But I must admit, substituting “PZ Myers” for “Oscar Meyer” in an old commercial jingle is absolutely the height of reasoned discourse, utterly irrefutable. Truly, your kung fu is the best!

    Shame you all uncritically stuff your faces with it (made from “facts” he pulls out of his nether regions).

    So which “facts” are you disputing? And I mean things he actually presented as facts, not the ones you’ve assigned to him.

    Hopefully someday he’ll discover a clue, and we can all celebrate that.

    Maybe you could like, provide some clues–you know, help us out with the real information we’re so obviously lacking. You have some, right? Or is your debating repertoire limited to minor rewrites of commercial jingles?

  73. Tony •King of the Hellmouth• says

    candiron:

    Shame you all uncritically stuff your faces with it (made from “facts” he pulls out of his nether regions).

    Hopefully someday he’ll discover a clue, and we can all celebrate that.

    You have yet to produce one single argument, nor have you cited anything to support the gibberish you’ve spouted, yet PZ pulls facts out of his ass?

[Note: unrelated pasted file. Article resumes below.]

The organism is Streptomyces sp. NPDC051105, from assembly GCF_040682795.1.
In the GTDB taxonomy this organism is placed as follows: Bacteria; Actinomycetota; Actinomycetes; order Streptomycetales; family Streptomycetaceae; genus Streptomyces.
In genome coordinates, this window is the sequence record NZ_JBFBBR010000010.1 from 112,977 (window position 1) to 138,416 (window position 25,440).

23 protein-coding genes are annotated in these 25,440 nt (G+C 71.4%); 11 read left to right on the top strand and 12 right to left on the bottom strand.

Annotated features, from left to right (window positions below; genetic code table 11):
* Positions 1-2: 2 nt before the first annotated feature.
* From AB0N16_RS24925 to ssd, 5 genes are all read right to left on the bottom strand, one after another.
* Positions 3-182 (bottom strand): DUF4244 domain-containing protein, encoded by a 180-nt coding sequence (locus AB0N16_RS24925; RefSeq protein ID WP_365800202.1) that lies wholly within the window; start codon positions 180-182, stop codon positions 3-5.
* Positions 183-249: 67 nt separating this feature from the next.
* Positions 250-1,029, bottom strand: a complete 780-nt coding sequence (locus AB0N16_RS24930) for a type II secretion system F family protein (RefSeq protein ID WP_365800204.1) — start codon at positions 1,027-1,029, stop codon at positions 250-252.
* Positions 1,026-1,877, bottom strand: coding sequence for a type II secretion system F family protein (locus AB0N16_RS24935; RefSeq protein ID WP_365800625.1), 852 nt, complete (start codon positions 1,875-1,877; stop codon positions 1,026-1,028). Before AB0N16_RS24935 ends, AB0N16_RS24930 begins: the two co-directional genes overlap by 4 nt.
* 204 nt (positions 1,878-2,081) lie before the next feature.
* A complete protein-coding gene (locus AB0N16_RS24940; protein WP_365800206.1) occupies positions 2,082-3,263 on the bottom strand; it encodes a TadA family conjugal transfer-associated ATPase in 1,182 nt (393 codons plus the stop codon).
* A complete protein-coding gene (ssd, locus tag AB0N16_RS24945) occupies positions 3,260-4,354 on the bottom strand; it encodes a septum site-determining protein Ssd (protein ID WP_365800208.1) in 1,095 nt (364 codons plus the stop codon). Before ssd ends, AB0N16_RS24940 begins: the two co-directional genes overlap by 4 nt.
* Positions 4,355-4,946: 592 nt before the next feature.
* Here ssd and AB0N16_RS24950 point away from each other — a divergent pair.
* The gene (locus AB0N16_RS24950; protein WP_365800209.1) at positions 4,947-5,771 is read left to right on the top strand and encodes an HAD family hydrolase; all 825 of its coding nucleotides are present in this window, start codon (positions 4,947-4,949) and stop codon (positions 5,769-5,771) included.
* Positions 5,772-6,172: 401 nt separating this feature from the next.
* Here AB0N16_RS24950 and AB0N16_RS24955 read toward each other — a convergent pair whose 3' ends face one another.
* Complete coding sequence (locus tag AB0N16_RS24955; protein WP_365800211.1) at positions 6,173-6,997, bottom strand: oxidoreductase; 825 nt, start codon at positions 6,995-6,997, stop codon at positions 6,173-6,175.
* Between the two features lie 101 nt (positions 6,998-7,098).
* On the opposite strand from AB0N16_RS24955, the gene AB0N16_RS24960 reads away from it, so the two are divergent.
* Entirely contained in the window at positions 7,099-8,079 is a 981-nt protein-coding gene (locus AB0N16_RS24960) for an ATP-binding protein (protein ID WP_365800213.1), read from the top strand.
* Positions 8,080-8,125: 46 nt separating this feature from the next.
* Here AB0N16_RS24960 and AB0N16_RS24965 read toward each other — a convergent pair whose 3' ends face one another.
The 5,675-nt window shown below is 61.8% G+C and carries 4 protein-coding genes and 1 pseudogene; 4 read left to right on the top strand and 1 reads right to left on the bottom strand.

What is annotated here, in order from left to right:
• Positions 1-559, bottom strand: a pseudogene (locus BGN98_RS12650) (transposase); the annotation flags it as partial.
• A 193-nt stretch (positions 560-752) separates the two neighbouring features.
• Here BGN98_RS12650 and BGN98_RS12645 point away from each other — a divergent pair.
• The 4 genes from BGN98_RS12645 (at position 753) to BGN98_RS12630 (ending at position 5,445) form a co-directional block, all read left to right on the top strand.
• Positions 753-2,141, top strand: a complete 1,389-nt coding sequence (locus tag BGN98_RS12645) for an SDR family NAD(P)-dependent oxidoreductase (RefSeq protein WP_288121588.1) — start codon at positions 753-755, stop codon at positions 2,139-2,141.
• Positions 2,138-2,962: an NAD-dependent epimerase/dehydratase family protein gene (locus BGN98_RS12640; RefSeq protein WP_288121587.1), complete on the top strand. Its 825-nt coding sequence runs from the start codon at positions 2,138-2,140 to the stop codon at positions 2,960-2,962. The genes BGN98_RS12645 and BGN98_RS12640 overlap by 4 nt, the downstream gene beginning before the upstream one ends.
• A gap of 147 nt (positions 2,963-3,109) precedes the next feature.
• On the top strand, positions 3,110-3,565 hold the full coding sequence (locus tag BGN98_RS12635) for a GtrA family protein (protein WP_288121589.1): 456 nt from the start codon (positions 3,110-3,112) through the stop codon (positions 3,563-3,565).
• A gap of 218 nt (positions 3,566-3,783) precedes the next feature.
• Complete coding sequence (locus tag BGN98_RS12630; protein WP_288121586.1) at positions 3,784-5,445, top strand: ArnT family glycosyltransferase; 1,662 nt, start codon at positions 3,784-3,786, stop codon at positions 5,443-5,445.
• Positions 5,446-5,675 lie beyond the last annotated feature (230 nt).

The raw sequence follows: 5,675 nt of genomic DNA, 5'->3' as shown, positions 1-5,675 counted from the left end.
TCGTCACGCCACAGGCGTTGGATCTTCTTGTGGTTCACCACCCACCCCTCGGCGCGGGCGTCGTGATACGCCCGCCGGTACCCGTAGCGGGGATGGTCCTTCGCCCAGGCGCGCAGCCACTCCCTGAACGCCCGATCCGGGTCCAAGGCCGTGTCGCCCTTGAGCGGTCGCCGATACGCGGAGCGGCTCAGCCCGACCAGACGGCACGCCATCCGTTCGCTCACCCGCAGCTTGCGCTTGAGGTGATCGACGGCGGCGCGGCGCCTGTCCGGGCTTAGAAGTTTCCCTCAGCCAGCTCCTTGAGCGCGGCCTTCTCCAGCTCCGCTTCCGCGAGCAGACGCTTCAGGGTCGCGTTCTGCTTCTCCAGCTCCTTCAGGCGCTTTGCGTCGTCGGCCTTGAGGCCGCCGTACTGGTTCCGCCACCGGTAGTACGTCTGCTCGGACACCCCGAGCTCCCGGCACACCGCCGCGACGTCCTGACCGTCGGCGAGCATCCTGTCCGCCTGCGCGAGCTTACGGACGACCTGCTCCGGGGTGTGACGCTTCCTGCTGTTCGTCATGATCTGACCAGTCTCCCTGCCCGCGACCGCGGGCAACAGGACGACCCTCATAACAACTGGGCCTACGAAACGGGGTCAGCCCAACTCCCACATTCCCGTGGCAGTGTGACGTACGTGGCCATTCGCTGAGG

74. Nerd of Redhead, Dances OM Trolls says

    Noisy trolls are always evidenceless. Why I don’t know. If I have evidence, it is good to lead with it. Why don’t you candiron…

  75. says

    No, seriously, candiron, keep telling us how Columbus was a smart dude who knew his stuff. Next you’ll tell us that he proved the world was round.

    Which, well, appropriate;

    http://fyeahhistorymajorheraldicbeast.tumblr.com/post/3726786937/depressingfacts-tumblr-com

    For reals, it’s really funny to watch you talk about him like he’s awesome, but as an explorer, he was merely lucky. If you want a plucky go getter, you want someone like Zheng He, or if you MUST have a white person, I suppose Magellan (The latter died, granted, and was still a massive asshole)